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I am considering large integer values of $N$ (100 or more digits in base-$10$).

In my algorithm, I need to be able to compute the reciprocal of $N$ with enough precision that the repetend will have been produced exactly. (I estimate this to be to $\lfloor \log N \rfloor$ digits or $\lfloor \log_{2} N \rfloor$ bits)

If I employ ordinary long division, how may I estimate the big-$\mathcal{O}$ time complexity of calculating $\frac{1}{N}$ with the desired level of precision?

I posted question(s) to this effect over on the Mathematics Stack Exchange, but have yet to garner an answer. I know that the complexity of the division of two $n$-digit numbers is $n^{2}$ using ordinary division, but that says nothing about the degree of precision required for non-terminating decimal expansions.

Thank you for your help.

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  • $\begingroup$ Off the bat, I'm thinking about Newton's root-finding search on $f(x)=Nx-1$, it converges very quickly, though the exact complexity might be difficult. en.wikipedia.org/wiki/Root-finding_algorithms $\endgroup$ – DUO Labs Sep 21 '20 at 23:42
  • $\begingroup$ @DUO Yes. I think we can obtain as much precision as we want with Newton's Method. And if I remember correctly, that approach has Quadratic time complexity. And if I could be certain that that were also the case here, I would be happy. I'm just thinking that with the size of $N$ and the required precision, it could be worse than the complexity that Wikipedia, for example, gives for Newton's Method. $\endgroup$ – mlchristians Sep 21 '20 at 23:52
  • $\begingroup$ Actually, because the function is linear, it is guaranteed consistent performance (no extrema to get stuck in), as long as you start from pre-defined initial value, like $x_0=1$ or $x_0=0$. Also, you should be more concerned about space-- what are you doing with $N$ with "hundreds of digits", as you say? In addition, this is more suited for the Computer Science Stack Exchange. $\endgroup$ – DUO Labs Sep 22 '20 at 2:17
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    $\begingroup$ The number of digits in the period of $1/N$ can be as big as $N-1$. $\endgroup$ – Gerry Myerson Sep 22 '20 at 2:30
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    $\begingroup$ @user no, for the simple reason that there are no primes for which $4$ is a primitive root. Even if you throw out such trivial counterexamples, there is no $n$ for which it is proved that there are infinitely many primes for which $n$ is a primitive root. But it is very strongly believed that every $n$ which isn't disqualified for trivial reasons is a primitive root for infinitely many primes, and it is known that there are at most three exceptions. Look it up! $\endgroup$ – Gerry Myerson Sep 22 '20 at 12:20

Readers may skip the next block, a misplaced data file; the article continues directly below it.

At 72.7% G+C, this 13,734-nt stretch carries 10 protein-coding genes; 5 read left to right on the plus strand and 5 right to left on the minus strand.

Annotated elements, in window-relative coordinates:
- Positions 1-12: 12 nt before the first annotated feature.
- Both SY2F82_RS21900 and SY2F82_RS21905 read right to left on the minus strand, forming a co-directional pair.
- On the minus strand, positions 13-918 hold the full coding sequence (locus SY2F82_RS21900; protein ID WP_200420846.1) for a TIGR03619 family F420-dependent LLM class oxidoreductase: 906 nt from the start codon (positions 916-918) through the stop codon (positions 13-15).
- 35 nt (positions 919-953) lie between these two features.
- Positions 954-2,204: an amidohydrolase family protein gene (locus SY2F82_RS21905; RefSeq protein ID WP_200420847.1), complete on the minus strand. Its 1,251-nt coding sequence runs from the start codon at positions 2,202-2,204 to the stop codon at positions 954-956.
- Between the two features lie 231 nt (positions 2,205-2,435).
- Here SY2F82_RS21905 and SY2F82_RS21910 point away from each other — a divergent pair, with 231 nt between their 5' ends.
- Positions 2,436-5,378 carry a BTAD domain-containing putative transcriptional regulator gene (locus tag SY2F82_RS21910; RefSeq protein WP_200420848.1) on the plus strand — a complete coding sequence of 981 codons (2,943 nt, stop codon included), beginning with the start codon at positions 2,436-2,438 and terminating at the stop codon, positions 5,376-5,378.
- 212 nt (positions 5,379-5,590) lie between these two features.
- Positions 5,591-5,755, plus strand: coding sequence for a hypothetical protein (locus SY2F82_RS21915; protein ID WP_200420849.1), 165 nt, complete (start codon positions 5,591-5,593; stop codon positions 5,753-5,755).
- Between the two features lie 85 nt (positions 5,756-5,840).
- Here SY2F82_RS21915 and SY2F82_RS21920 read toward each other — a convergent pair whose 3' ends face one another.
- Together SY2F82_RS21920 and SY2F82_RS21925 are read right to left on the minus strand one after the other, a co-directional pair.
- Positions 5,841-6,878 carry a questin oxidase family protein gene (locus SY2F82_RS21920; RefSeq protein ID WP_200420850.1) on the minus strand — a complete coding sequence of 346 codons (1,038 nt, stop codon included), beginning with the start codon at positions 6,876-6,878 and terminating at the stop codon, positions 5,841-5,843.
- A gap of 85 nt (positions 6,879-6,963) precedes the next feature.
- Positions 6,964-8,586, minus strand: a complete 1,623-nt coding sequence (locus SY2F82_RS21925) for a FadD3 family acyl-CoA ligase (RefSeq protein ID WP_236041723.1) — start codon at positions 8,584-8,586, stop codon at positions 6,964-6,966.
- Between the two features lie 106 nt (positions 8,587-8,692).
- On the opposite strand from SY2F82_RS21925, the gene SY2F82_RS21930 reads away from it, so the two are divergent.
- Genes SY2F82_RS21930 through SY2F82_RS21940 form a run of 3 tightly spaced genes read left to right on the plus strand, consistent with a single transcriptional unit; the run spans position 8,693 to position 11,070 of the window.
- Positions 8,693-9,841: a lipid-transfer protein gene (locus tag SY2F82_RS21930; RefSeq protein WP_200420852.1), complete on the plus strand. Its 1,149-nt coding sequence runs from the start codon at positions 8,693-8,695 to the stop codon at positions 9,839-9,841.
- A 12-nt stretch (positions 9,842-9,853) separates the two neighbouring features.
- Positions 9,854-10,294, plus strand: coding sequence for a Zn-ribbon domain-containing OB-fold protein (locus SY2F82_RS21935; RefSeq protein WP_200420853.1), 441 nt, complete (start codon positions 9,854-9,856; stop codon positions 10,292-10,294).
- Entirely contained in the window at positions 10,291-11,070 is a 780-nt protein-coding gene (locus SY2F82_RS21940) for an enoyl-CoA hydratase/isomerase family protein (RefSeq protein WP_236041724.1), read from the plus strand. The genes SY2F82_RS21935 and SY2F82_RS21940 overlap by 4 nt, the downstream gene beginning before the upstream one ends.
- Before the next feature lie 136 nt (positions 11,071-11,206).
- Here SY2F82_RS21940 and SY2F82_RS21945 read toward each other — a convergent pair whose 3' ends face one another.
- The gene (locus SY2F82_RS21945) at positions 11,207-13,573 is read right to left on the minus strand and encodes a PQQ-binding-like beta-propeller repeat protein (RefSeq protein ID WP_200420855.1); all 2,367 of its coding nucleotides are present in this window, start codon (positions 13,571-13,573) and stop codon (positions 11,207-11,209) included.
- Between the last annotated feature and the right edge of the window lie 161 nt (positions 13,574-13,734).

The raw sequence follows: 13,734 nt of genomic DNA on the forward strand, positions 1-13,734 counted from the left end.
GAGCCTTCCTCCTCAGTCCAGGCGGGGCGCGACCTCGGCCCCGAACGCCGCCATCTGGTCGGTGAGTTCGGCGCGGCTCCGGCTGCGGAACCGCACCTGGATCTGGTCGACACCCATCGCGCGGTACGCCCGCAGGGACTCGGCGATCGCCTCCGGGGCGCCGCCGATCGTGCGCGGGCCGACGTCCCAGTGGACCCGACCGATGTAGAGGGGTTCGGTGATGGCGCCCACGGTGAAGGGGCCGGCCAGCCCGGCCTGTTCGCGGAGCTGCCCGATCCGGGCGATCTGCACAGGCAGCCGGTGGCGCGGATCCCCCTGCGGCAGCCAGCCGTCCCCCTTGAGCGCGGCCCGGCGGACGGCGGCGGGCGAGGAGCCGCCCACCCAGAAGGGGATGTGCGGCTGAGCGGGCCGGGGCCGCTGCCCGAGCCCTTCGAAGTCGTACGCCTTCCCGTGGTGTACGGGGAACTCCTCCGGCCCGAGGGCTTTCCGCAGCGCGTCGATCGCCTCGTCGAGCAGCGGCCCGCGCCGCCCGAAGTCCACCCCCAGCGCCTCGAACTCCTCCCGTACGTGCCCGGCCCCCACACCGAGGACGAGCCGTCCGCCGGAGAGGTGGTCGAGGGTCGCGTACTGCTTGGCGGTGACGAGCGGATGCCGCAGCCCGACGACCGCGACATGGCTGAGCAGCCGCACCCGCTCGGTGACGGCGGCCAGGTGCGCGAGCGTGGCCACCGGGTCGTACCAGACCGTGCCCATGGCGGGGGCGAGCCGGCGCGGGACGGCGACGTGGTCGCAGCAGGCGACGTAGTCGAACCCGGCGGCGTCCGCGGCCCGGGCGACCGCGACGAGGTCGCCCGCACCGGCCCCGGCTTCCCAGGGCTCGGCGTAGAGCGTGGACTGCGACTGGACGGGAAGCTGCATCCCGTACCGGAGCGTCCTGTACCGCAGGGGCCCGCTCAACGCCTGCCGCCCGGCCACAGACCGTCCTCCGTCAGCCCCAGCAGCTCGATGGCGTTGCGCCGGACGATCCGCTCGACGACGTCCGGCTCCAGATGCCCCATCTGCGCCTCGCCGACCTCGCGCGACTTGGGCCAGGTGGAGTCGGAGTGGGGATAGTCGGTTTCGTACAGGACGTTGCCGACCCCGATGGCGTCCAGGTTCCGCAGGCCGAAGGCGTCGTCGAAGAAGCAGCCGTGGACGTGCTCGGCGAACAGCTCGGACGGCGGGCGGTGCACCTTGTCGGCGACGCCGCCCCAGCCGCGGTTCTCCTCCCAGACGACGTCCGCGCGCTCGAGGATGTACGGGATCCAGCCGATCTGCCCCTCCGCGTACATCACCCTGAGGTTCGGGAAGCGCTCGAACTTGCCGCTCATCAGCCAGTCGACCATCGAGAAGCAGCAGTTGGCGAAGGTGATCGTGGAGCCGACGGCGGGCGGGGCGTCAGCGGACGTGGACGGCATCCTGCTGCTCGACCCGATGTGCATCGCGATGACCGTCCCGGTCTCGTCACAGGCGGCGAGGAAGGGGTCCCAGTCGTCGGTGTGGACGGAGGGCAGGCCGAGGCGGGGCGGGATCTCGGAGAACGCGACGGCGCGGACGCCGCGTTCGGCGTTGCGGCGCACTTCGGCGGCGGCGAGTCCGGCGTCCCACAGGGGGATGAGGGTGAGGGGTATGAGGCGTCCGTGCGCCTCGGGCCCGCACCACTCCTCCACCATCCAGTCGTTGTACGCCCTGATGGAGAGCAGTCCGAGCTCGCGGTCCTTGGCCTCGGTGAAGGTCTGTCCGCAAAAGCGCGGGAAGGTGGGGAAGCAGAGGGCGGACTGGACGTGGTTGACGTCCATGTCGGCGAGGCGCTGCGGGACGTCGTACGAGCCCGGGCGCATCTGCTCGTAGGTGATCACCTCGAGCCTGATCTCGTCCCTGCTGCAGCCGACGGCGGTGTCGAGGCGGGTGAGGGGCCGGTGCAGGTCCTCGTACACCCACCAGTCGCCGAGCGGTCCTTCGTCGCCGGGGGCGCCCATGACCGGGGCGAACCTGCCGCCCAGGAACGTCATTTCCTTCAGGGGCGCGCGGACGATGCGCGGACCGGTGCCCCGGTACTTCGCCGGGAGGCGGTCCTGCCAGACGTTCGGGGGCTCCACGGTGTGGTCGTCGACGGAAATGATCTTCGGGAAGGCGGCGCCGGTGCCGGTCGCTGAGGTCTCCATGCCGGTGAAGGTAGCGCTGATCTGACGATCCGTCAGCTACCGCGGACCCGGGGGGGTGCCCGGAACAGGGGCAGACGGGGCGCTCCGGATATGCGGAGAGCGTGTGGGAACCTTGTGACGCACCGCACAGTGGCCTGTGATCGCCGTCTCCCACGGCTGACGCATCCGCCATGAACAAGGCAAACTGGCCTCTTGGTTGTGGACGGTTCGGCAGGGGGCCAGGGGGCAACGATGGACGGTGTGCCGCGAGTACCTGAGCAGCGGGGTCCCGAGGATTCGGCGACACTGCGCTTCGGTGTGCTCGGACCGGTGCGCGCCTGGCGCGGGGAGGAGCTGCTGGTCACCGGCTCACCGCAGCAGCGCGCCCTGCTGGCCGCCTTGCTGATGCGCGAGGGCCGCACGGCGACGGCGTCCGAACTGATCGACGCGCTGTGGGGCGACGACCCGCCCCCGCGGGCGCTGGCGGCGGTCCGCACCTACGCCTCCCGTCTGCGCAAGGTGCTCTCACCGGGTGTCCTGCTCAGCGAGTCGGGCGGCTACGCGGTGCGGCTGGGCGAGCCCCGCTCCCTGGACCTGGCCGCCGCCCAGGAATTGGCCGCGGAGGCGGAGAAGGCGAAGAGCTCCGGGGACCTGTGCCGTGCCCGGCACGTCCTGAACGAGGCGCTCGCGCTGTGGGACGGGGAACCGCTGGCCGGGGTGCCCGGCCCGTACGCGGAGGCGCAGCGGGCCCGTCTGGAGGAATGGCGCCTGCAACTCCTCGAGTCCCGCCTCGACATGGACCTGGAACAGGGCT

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Denote by $M_b$ the complexity of multiplying two $b$-digit integers $z = xy$. One easily sees that this is essentially obtained by convolving the $b$-dimensional vectors of digits $x*y$. The school algorithm is a "slow convolution" algorithm that takes $O(b^2)$, but fast convolution algorithms give rise to $M_b = O(b\log b)$ or $M_b = O(b\log^2 b)$ algorithms, see e.g. the Schönhage–Strassen algorithm.

As described by Brent, whatever the complexity of your multiplication algorithm, the Newton iteration for the reciprocal also takes $M_b$ pairwise operations on digits, provided that the number $b_k$ of digits at the $k$th Newton iteration grows in the right way (i.e. geometrically). In the first few Newton iterations, the accuracy is poor so you use few bits of accuracy. As you converge to $1/x$, you use more and more bits of accuracy.

As pointed out elsewhere, the period of $1/N$ could be as large as $N$ so you're looking at $O(N\log N)$ or $O(N\log^2 N)$ running time and $O(N)$ space.

Edit: in your title, you also ask about computing $1/N$ to $O(\log(N))$ bits of accuracy, which is possibly not enough to reveal the repeating pattern of $1/N$. As per above, computing $1/N$ with $O(\log(N))$ bits of accuracy, can be achieved in just a hair more than $O(\log(N))$ digitwise operations.

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